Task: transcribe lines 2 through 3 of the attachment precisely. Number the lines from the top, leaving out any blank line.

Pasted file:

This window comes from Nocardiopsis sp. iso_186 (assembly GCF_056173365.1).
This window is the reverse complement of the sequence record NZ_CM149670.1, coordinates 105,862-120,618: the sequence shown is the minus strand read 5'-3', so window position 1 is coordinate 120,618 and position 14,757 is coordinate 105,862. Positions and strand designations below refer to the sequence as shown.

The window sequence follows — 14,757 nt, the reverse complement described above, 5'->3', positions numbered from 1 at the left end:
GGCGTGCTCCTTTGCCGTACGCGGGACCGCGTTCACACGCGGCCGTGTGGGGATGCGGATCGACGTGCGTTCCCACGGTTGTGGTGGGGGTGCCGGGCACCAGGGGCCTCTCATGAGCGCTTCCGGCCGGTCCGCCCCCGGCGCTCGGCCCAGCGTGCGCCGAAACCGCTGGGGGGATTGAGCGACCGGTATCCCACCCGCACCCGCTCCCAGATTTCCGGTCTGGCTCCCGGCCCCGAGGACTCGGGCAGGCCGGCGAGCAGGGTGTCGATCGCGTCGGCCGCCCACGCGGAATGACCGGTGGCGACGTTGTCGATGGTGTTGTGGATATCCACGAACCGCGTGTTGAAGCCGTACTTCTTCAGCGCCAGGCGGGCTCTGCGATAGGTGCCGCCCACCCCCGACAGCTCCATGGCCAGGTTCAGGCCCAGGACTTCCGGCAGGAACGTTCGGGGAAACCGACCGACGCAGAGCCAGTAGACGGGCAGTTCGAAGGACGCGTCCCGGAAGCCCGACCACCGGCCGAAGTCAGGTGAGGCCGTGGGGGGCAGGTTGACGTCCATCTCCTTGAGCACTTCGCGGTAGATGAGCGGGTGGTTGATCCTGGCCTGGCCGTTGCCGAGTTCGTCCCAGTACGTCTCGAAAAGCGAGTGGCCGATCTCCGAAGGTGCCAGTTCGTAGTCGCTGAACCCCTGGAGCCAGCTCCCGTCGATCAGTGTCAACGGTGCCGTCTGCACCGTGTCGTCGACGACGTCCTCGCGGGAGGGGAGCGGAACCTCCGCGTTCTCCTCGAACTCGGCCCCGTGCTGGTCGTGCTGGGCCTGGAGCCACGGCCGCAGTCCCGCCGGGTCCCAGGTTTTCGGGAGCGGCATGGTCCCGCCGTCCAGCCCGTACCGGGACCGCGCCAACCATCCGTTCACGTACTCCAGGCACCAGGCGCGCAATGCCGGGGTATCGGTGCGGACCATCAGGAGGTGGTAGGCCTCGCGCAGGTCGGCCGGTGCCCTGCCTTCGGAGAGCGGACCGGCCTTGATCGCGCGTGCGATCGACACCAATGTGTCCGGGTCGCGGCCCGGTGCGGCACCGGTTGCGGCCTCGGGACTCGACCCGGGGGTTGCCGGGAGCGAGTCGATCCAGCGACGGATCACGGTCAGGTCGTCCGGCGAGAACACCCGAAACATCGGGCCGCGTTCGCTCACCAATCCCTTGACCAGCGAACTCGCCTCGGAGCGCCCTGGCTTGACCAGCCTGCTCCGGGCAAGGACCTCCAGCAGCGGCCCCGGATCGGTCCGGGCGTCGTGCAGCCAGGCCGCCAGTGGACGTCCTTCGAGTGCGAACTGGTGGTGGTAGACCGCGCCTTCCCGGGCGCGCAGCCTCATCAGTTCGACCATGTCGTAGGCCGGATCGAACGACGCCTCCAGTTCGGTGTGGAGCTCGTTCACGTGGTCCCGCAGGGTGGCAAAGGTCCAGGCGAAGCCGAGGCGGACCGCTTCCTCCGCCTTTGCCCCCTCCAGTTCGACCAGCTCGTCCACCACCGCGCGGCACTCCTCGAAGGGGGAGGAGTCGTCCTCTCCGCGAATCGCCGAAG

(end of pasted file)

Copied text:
This window is the reverse complement of the sequence record NZ_CM149670.1, coordinates 105,862-120,618: the sequence shown is the minus strand read 5'-3', so window position 1 is coordinate 120,618 and position 14,757 is coordinate 105,862. Positions and strand designations below refer to the sequence as shown.

The window sequence follows — 14,757 nt, the reverse complement described above, 5'->3', positions numbered from 1 at the left end: